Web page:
NLP or Natural Language Processing can tap the potential of unstructured data and use it to improve excellent outcomes and better healthcare delivery. NLP is thought to be a specialized branch of AI, and is mostly used to make interpretations of human-generated data, spoken or written. This technology makes itself useful in a number of healthcare aspects. A recent report from MarketsandMarkets indicates that the NLP market is growing at a CAGR of 16.1 percent and is expected to become a $16 billion market by 2021.

One good example of this would be clinical notes. Everybody knows how high the stack of clinical notes can get. NLP powered systems can structure the data and check for the right information among the huge plethora of data that keeps flowing in.

NLP is perfect for predictive analytics and this can improve the health of people on a mass level. It can address health concerns before they get out of control. For example, if there is a rise in suicide cases in a particular area in the country, doing predictive analysis of social media would analyze the pattern of people’s behavior and thinking, what prompts people to take the drastic step (broken heart emojis, sad posts, dejected posts, angry tweets, etc.).

There are, however, some pros and cons to using NLP in healthcare, but health systems can still benefit from the limited capabilities. There are certain areas that NLP need not confuse and deliver wrong interpretations, but once those are perfected, tremendous changes are going to take place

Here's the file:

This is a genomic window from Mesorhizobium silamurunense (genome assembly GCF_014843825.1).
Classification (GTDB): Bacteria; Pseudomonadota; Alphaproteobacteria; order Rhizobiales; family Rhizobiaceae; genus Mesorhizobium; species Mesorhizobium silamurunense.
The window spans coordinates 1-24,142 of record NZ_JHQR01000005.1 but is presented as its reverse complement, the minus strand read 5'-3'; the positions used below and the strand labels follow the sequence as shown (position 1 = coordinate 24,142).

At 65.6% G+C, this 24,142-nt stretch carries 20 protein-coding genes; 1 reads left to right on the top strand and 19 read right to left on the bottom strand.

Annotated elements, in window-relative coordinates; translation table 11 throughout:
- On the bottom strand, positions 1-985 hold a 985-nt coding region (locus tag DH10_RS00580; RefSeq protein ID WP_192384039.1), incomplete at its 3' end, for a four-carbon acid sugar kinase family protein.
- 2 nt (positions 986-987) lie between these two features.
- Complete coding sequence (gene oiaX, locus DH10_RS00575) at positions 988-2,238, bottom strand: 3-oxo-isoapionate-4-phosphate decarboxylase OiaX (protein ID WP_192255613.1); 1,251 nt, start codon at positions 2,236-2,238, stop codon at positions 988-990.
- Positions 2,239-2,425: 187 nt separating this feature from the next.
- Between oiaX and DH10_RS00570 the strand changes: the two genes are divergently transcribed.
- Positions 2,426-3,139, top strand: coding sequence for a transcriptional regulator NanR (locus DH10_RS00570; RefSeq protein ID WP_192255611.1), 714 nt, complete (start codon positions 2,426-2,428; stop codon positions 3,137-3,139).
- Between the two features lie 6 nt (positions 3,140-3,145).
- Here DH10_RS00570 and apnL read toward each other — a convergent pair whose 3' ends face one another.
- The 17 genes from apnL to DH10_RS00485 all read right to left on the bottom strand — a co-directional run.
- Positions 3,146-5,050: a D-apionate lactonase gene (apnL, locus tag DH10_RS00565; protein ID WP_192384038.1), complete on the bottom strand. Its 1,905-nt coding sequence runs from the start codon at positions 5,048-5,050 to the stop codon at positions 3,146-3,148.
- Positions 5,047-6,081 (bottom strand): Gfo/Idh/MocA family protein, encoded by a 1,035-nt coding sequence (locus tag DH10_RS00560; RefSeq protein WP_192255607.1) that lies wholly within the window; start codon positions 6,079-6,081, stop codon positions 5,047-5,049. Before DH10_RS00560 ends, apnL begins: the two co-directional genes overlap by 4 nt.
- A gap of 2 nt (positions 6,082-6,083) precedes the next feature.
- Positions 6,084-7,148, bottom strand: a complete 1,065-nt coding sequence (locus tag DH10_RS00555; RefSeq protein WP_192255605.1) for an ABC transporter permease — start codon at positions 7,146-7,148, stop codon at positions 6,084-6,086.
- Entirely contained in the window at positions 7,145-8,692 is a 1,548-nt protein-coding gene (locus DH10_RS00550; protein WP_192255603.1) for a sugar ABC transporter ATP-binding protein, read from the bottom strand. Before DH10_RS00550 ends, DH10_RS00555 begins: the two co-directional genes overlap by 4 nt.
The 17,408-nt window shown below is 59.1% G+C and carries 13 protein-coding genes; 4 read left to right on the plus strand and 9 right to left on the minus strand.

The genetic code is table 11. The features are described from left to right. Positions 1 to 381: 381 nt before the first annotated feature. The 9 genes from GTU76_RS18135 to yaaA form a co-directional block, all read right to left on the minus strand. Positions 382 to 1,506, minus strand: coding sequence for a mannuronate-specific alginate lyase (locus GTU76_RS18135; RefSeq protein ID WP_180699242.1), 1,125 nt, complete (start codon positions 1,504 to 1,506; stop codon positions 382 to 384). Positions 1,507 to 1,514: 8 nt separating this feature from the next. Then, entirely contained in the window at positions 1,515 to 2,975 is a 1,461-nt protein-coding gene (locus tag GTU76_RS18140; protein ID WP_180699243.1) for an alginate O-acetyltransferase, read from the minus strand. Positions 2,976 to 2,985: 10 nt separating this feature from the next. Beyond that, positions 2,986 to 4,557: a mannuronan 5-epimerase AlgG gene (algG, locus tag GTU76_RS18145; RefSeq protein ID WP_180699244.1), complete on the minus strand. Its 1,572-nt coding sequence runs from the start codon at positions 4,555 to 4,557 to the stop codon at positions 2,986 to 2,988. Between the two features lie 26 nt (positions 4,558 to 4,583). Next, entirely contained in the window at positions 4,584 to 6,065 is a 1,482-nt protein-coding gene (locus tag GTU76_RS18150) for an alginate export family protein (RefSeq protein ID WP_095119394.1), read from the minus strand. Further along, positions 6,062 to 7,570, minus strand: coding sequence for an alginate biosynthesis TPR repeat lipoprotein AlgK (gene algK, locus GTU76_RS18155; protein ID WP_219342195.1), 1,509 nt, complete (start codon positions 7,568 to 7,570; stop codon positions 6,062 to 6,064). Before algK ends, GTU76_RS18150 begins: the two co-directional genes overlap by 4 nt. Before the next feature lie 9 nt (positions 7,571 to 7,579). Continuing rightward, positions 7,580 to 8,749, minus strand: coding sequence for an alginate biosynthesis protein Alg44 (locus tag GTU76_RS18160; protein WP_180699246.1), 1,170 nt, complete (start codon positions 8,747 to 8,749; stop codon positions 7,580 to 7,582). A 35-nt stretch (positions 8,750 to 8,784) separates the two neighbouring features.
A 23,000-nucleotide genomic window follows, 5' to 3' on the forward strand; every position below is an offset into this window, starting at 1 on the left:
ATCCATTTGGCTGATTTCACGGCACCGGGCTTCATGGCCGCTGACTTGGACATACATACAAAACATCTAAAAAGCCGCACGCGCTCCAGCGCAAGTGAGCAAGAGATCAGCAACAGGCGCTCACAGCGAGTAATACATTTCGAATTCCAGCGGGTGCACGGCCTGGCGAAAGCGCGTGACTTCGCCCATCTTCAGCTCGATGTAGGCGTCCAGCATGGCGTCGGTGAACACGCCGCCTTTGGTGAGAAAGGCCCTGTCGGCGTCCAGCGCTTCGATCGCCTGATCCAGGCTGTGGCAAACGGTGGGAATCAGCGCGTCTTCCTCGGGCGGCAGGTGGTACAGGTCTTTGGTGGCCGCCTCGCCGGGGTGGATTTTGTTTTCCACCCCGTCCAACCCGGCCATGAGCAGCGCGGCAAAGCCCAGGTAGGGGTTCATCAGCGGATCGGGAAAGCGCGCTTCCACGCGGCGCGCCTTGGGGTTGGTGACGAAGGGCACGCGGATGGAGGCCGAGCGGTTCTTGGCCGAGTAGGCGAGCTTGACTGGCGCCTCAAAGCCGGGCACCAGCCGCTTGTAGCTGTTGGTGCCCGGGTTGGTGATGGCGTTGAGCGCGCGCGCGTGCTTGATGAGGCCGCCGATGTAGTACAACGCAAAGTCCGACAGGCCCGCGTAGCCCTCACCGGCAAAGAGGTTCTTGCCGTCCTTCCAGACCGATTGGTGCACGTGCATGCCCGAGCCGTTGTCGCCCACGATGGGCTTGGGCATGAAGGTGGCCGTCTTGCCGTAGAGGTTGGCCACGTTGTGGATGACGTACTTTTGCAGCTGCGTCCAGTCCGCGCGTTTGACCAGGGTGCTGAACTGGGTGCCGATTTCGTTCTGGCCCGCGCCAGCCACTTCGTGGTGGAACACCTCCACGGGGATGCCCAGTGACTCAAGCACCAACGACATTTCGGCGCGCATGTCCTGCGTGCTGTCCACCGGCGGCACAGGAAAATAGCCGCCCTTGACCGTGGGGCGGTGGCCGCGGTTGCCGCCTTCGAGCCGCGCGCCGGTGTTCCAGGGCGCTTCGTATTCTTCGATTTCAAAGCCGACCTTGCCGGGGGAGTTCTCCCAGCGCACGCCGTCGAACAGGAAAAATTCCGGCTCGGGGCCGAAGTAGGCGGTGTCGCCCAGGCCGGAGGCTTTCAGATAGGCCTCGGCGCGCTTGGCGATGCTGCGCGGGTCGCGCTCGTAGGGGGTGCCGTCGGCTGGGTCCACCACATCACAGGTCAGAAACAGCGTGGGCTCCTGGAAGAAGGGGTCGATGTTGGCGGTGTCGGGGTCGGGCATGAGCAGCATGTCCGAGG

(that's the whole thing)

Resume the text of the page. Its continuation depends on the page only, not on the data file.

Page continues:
3. Predictive Analysis

The emergence of personalized and evidence-based medicine and the demand for cost-efficiency in the healthcare department has led to another popular trend known as predictive analysis. This is an amazing technology that would help reduce hospital admissions, avoid the need for patients to undergo unnecessary tests and emergency room visits. Usually, diagnostic tests clear out the purses of patients when they visit emergency rooms. Through predictive analytics, it is possible to predict the outcome of such visits, and avoid unnecessary tests for the patients.

Current data or data collected from the patients will be analyzed to predict the future. The future of each individual will be predicted and an individual treatment plan will be charted for him/her. The massive amount of patient data that keeps flowing is mind-blowing, and with the help of predictive analysis, a lot of time and money can be saved as well. You can bet that the year 2020 will be taking up predictive analysis seriously.

4. Data science